GDPR: farewell declaration duty, welcome processing register. Privacy

GDPR: farewell declaration duty, welcome processing register. Privacy

An earlier newsflash introduced you to the general principles of the General Data Protection Regulation (GDPR). In this newsflash we examine in greater detail one of the GDPR’s entirely new obligations, namely the register of processing activities.

Elimination of the declaration duty 

Let´s start with the good news: as of the entry into force of the GDPR (25 May 2018) it will no longer be necessary to give the Privacy Commission advance notice of automated processing of personal data. So the declaration duty is set to disappear, and the Belgian law will still have to be adapted in this sense.

With this innovation, the GDPR wishes to take account of the rapid technological developments relating to the processing of personal data. This innovation also constitutes an administrative simplification. A publicly consultable data processing register currently exists on the Privacy Commission’s website, but in fact it is rarely consulted.

Introduction of the processing register

The elimination of the declaration duty is a good thing, but inevitably within the framework of the GDPR a new obligation is taking its place. As of 25 May 2018, each controller - and, where applicable, the processor - will have to keep a “record of processing activities” (art. 30 GDPR). In June of this year the Privacy Commission published an exhaustive recommendation on this processing register. This interesting recommendation clarifies a number of points about this documentation duty (see below).

Companies or organisations having fewer than 250 employees are exempted from the new obligation, unless they perform one of the following types of personal data processing:

  • processings that entail risks for the rights and freedoms of the parties involved (e.g. when the processing can result in discrimination or harm to reputation);
  • processings concerning personal data of a special category (e.g. health information or information relating to political opinions);
  • processings that include criminal-law convictions;
  • processings that are “not occasional”.

The GDPR does not define what is to be understood by processings that are "occasional". In the recommendation, the Privacy Commission clarified that an occasional processing takes place "incidentally or by chance". Processings relating to customers, suppliers and personnel management are not occasional. Such a broad interpretation means that virtually all companies have to keep such a register. The Privacy Commission doesn´t see this as a problem; the fewer processings a company performs, the simpler the register will be.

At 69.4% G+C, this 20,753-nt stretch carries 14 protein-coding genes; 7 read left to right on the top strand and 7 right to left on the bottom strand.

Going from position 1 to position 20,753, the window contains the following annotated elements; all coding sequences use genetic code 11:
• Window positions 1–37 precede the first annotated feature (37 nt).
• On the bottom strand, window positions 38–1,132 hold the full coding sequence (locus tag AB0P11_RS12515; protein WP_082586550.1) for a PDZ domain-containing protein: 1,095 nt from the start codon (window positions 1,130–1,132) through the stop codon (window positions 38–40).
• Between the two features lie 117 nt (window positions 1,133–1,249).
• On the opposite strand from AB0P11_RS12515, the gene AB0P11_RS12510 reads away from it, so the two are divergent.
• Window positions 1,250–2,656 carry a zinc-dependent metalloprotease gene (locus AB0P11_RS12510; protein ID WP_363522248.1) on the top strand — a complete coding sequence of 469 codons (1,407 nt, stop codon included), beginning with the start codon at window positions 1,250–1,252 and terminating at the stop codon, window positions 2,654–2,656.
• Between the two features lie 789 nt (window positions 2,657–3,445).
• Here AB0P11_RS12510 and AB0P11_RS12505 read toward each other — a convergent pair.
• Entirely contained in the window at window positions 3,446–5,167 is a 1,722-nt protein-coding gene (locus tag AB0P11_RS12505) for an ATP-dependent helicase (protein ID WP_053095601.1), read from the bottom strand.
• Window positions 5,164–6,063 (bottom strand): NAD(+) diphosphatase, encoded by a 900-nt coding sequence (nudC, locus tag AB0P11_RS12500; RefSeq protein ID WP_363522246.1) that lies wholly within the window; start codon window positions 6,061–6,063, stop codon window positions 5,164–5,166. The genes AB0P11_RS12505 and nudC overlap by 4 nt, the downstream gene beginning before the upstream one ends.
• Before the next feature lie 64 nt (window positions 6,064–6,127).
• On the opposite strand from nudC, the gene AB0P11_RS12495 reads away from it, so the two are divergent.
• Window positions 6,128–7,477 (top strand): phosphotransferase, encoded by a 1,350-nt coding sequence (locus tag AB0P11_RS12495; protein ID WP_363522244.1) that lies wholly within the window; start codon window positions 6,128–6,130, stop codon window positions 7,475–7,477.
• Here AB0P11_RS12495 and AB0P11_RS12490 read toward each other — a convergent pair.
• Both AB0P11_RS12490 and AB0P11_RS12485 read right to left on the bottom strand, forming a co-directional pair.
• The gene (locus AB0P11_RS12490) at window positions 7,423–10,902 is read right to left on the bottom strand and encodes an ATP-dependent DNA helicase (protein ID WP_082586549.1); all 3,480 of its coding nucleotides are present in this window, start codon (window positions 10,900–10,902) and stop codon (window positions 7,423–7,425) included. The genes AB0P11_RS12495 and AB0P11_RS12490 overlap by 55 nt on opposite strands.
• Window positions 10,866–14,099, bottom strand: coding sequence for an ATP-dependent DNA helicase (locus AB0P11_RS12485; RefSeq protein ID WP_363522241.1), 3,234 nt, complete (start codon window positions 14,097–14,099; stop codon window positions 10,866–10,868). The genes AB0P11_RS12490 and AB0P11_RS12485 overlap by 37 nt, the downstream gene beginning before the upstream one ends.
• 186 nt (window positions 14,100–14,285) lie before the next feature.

The register is a written (including electronic) document that must be drawn up by the controller and the processor. This register, which is continuously updated, must contain certain information about the processing that was performed. Amongst other things, the names and contact information of the controllers and processors must be mentioned, as well as the processing objectives and the categories of personal data.

Privacy Commission makes model available

In its recommendation, the Privacy Commission explained in detail what this register should look like. In the meantime, you can download a model from the Privacy Commission’s website.   

Serious sanctions

The controller or the processor will make the register available at the Privacy Commission´s request. If the Privacy Commission determines that no register is present, or if the register does not fulfil the conditions, this can be sanctioned by an administrative fine of up to 10 million euros or, for a company, to 2% of the total turnover of the previous financial year, if that amount is higher. It’s possible that the Privacy Commission won´t go down that road immediately, and will initially limit itself primarily to providing information. Nevertheless, it would be best to comply strictly with the obligations of the GDPR and the Privacy Commission´s recommendations.       

More about the GDPR in later newsflashes.

For more information on this topic, you can consult Dave Mertens, Sara Cockx and Sébastien van Damme (authors).